Congress Wants DOD to Report on Military Use of Commercial Satcom Services
The 2022 National Defense Authorization Act, which has passed the House of Representatives and sent to the Senate, includes a provision that would require the Department of Defense to submit a report on the military’s use of commercial satellite communications services.
Congress is particularly interested in the DOD’s use of satellites in non-geostationary orbits, including ones in medium Earth orbit and low Earth orbit.
MEO and LEO satellites enable high-speed internet and provide other low-latency communication services. They are located much lower than traditional GEO satellites stationed 36,000 kilometers above the equator, SpaceNews reported.
Under the proposed NDAA, the secretary of defense will be required to explain to Congress how non-geostationary orbit satellites are benefiting DOD organizations constrained by legacy capabilities.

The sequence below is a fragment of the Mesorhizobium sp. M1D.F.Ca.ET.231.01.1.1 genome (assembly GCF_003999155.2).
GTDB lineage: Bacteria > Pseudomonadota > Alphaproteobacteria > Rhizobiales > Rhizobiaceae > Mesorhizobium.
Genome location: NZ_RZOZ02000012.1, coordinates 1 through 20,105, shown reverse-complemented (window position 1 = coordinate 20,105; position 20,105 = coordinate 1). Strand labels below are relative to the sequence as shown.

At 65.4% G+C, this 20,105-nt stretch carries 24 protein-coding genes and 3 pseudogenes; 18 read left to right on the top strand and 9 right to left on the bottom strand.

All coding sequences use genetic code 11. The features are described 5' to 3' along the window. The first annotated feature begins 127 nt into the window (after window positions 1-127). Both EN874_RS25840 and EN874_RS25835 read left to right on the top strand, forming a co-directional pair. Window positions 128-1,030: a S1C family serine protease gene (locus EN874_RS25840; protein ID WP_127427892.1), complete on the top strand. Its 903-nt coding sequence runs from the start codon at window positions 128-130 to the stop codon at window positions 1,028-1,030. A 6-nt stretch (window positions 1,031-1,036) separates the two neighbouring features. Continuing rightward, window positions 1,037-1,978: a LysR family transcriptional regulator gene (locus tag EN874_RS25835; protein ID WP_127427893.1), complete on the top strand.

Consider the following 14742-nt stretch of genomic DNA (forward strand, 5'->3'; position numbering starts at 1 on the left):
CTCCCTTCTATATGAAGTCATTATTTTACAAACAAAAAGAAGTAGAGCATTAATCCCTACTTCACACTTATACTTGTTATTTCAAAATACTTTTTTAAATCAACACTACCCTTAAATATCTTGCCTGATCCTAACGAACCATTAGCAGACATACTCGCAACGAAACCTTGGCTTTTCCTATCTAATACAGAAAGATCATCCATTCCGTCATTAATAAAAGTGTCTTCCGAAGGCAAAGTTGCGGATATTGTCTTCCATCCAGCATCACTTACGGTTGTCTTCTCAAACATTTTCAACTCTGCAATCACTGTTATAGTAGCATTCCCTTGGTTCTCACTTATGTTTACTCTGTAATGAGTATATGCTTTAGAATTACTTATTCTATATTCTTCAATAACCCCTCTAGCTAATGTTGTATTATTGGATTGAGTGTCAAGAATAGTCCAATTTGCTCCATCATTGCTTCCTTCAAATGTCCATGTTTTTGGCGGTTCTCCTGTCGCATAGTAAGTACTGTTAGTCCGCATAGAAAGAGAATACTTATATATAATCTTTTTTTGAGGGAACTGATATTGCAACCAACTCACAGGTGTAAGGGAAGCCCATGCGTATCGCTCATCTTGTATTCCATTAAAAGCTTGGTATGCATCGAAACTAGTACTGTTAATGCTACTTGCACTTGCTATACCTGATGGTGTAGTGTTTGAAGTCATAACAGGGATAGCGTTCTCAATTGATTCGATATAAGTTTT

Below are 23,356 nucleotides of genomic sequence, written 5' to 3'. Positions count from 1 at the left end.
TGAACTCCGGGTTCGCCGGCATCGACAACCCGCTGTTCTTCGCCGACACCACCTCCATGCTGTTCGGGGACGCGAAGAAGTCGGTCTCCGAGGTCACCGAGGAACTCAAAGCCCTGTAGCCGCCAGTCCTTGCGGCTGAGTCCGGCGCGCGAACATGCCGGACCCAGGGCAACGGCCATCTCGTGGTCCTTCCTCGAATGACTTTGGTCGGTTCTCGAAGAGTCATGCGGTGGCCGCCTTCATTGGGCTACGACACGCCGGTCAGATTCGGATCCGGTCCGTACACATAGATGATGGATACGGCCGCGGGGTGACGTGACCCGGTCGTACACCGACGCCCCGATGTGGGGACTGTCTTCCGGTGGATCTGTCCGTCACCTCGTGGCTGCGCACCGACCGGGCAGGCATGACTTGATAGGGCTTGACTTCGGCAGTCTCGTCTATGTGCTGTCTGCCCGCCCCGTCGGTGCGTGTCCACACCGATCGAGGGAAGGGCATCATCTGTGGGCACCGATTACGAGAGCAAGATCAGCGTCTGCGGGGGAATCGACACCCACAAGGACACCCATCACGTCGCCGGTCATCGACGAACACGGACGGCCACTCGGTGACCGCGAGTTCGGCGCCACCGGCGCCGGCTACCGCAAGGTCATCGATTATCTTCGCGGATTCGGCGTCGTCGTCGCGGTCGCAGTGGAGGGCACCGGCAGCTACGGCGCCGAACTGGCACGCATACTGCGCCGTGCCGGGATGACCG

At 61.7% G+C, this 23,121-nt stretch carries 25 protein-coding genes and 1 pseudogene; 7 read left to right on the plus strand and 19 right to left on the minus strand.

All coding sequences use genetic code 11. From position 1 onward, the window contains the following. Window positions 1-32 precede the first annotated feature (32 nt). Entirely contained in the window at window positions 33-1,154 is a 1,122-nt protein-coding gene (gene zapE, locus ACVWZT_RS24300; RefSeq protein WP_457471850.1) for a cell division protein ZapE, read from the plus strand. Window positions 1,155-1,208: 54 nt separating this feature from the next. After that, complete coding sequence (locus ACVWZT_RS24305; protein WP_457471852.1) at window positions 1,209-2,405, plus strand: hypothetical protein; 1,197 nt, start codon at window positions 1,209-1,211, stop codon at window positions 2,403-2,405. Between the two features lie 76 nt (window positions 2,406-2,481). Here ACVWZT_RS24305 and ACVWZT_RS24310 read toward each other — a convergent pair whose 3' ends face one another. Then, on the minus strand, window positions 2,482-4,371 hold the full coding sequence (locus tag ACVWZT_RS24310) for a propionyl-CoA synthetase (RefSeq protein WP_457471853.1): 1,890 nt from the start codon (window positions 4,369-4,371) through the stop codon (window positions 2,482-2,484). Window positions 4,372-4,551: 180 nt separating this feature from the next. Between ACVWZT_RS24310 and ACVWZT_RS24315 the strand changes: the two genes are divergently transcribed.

The secretary’s report needs to include an investment strategy on operationalizing non-GEO satellite communications, an estimate of the funding needed to rapidly integrate such capabilities into warfighting systems and an integrated satellite communications reference architecture road map for resilient satellite communications capabilities.
The proposed requirement is a response to the increasing demand for high-speed internet among deployed soldiers, especially sailors at sea who rely on satellite technologies for connectivity, SpaceNews reported.
The provision was initially proposed by Rep. Rob Wittman, vice ranking member of the House of Armed Services Committee and ranking member on the seapower and projection forces subcommittee.
Wittman said that insufficient access to high-speed internet could make it difficult for sailors to contact their families or take online courses while on deployment.
The coronavirus pandemic also drove demand for internet connections as some crews were forced to stay aboard ships for extended periods.
Tags: GEO LEO MEO National Defense Authorization Act Rob Wittman satellite communications space SpaceNews